• Well, you sort of make the point in your comment…the list is not Top 10 Most Important People Who Were Assassinated–otherwise, I assume he would not even be on the list. His assassination, however, was very significant. It basically determined how the world would work for the rest of the century, if not longer.

      Yes, it probably would not have mattered had he not been assassinated–it probably would have happened to someone else. But it didn’t and that’s how history works.

  3. I really liked the list and agree with all of these except for Heydrich…at best his ascension to the head of Nazi germany would have prolonged the war, but in the end Nazi germany was destined to lose. Also, I think ferdinand assassination is overplayed becasue his death was really the straw that broke the camel’s back when it came to WW1. Anyone who has a good understanding of the politics of this time knew (even then) that rampant nationalism and a series of alliances against each other was going to drag the countries of europe into war. In other words, it was inevitable that WW1 would erupt due to the circumstances, Ferdinand was just the spark. Thats why I don’t think it is deserving of the top spot

  4. If Dr. King not be killed, then the modern democrat party would not exist as it is today. Dr. King was a registered REPUBLICAN. During Dr. Kings fight it was the democrats that were the party of slavery, the pary of segregation, and the party of jim crow. It was REPUBLICANS who passed the voting rights act and civil rights act of 1965 and 1964. Democrats filibustered both these acts. The democrats have never been the party of racial equity. They want blacks poor and dependent on the gov’t. With the assassination of Dr. King, by a democrat, they achieved this.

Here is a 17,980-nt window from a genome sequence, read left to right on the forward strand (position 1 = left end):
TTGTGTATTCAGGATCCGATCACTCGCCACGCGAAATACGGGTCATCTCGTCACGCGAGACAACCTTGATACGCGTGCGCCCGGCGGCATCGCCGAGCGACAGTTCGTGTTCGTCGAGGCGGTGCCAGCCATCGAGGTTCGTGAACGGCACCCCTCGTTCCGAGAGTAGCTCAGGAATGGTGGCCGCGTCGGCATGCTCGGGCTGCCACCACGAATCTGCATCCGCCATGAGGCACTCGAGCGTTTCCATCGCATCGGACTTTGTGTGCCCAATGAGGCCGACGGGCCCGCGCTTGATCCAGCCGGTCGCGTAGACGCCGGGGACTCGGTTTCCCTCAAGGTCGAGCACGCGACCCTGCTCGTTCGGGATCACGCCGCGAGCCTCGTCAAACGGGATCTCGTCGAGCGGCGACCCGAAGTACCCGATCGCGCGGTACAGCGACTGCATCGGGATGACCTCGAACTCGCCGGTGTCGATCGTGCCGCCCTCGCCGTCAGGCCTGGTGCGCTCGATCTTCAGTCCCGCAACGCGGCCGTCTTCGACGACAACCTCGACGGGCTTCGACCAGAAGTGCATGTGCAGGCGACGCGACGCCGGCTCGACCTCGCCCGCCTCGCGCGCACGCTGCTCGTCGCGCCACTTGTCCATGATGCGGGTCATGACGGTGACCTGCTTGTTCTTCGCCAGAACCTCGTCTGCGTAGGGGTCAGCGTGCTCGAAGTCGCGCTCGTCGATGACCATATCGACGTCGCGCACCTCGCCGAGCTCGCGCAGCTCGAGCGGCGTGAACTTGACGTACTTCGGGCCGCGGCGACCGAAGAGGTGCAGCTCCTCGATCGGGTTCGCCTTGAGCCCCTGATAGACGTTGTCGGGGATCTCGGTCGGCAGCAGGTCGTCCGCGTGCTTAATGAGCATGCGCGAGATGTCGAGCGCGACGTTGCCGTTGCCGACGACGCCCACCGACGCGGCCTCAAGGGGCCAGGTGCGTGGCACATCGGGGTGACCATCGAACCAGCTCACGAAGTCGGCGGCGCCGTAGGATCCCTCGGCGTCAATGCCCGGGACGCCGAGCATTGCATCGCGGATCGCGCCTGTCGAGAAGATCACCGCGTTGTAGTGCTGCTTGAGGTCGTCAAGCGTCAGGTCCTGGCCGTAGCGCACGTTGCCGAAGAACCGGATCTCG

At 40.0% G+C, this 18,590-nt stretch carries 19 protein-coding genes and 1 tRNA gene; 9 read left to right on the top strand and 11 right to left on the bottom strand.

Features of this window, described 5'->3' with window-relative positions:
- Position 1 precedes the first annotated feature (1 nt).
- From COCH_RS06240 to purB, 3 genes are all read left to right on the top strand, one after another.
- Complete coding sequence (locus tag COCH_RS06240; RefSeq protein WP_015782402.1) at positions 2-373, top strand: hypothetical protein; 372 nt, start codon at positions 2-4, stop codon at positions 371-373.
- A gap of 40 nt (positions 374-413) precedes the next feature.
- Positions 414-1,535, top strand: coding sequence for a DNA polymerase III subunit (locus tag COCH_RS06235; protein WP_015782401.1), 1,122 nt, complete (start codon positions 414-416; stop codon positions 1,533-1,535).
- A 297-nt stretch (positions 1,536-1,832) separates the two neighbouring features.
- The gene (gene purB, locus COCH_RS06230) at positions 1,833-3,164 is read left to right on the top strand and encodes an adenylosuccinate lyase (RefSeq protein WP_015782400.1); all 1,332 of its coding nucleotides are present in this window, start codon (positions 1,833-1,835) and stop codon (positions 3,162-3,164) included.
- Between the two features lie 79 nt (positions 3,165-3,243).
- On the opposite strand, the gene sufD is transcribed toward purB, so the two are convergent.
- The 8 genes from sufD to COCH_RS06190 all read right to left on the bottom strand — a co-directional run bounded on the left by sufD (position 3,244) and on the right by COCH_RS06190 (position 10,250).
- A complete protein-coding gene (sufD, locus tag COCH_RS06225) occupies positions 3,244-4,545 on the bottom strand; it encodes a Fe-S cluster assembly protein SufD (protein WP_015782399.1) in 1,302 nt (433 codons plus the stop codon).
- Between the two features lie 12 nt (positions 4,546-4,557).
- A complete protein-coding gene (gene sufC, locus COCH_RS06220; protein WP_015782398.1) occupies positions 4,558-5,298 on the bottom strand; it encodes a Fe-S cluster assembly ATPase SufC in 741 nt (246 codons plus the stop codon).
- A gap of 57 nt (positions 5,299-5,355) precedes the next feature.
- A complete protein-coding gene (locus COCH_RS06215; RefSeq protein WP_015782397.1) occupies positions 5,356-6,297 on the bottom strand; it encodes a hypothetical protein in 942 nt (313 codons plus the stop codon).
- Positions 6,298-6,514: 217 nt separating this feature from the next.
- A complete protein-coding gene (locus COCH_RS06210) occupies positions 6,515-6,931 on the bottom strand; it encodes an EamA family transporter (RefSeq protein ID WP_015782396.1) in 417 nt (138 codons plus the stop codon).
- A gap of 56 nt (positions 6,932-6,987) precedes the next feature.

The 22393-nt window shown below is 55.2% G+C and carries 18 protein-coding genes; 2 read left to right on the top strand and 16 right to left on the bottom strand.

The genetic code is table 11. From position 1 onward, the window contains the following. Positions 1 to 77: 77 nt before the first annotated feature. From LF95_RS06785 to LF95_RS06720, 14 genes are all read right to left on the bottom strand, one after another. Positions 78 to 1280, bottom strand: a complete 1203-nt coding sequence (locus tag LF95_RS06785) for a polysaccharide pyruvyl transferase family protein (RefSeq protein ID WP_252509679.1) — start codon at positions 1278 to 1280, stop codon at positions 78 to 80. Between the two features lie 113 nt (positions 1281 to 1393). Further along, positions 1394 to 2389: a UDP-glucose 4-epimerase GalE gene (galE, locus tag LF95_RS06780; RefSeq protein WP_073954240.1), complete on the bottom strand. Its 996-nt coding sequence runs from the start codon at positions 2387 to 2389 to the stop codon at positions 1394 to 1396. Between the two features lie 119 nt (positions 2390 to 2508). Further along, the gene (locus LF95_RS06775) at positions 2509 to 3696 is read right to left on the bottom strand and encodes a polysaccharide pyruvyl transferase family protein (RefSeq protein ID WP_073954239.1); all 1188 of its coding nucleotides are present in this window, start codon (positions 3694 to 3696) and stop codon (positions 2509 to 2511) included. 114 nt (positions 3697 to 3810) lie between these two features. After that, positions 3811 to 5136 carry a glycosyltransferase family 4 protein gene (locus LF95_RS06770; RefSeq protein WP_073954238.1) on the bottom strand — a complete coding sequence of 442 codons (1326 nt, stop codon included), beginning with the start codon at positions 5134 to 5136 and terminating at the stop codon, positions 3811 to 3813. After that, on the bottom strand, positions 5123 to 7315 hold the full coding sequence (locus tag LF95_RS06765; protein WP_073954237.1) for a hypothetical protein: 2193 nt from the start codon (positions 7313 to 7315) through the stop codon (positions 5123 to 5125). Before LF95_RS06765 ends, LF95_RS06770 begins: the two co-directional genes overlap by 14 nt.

• You’re wrong on nearly every account in your posting. First, Dr. King’s political leanings clearly were liberal, regardless of how he may have been registered. You state, “…it was the democrats that were the party of slavery.” This is patently untrue. You state, “party of segregation”. Again, this is completely false.

      Do you really believe that democrats “want blacks poor and dependent on the gov’t?” Are you aware that in all probability, Dr. Martin Luther King, Jr. was not killed by James Earl Ray? Even the family of Dr. King has issued public statement that they do not believe Ray was guilty. James Earl Ray was set up to be a “patsy”, and then got framed for a murder he did not commit.

      Are you aware that the ONE black police officer in Memphis on the day Dr. King was killed was verbally “reassigned” elsewhere for that time period? The likely culprit ultimately responsible for King’s death was J. Edgar Hoover. Hoover was no democrat, that much is certain. He was nasty, and blackmailed politicians and celebrities by installing illegal wiretaps and then his agents monitored those phone conversations, noting any dirty laundry that could be used as leverage.